Photo 2015-05-20, 11 15 22 AM

A hairband! Seriously, why did I not think of this before? So when I want to record my steps before I get dressed (or, ahem, after I put on my jammies!) I just do this:

Photo 2015-05-20, 11 14 53 AM

I’ve also been known to actually attach the Zip to my ponytail in the pool or while doing yoga.

You know that old expression, “Look after the pennies and the dollars will look after themselves”? It’s like that with steps, too. Find a dozen times to add 100 steps to your day, and you’re there!

What do you think of the goal to walk 10,000 steps a day? Do you do it? Any other tips to share?


Two months ago, on Easter Sunday, I pulled my FitBit back out of the drawer, where it had been taking a brief break from my wrist. I’ve missed my 10,000 steps per day goal only seven out of the 61 days since then. I’m pretty pleased with that!

FitBit steps graphic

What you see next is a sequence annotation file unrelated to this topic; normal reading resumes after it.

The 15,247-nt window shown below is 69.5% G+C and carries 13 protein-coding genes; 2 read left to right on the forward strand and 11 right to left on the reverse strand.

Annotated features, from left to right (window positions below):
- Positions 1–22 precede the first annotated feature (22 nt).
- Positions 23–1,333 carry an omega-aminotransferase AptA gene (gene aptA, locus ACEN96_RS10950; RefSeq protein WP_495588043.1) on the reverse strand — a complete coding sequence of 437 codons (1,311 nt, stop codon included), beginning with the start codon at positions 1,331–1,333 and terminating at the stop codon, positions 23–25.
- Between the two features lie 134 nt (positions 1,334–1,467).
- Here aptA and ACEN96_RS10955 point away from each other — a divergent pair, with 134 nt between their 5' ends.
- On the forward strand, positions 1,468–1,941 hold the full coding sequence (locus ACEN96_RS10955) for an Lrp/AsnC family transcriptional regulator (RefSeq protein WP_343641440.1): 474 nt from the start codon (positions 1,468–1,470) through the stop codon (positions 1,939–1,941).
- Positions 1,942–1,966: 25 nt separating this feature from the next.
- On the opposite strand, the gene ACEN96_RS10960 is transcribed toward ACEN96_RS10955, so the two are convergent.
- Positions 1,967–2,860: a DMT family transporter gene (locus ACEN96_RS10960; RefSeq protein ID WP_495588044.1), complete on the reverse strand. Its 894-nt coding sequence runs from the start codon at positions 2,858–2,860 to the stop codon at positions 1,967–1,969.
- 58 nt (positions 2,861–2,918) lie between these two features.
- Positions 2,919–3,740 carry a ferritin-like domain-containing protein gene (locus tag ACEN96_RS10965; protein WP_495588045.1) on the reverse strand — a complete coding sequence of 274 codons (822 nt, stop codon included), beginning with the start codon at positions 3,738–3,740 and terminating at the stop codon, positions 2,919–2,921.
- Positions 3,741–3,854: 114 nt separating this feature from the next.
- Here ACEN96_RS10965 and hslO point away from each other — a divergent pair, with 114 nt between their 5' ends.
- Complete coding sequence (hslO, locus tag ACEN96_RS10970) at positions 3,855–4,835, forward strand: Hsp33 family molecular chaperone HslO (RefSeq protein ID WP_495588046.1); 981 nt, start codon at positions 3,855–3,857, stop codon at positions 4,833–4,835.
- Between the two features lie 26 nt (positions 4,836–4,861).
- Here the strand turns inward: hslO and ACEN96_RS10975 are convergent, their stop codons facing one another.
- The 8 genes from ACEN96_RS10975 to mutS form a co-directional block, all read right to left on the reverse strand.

I’ve really been working on overcoming my naturally sedentary nature. I try not to go more than 90 minutes sitting at my desk without getting up and moving around. My favourite work break is to get up, walk down to the main floor, across the length of the building, and back up the stairs to my fourth floor office. It’s surprising how clear your head gets after breaking away from a task and doing eight flights of stairs! I’m also working on getting a stand-up desk, and have jerry-rigged my current office set-up with stacks of dictionaries under the keyboard tray in the meanwhile. Not exactly ergonomic, but it will do for now.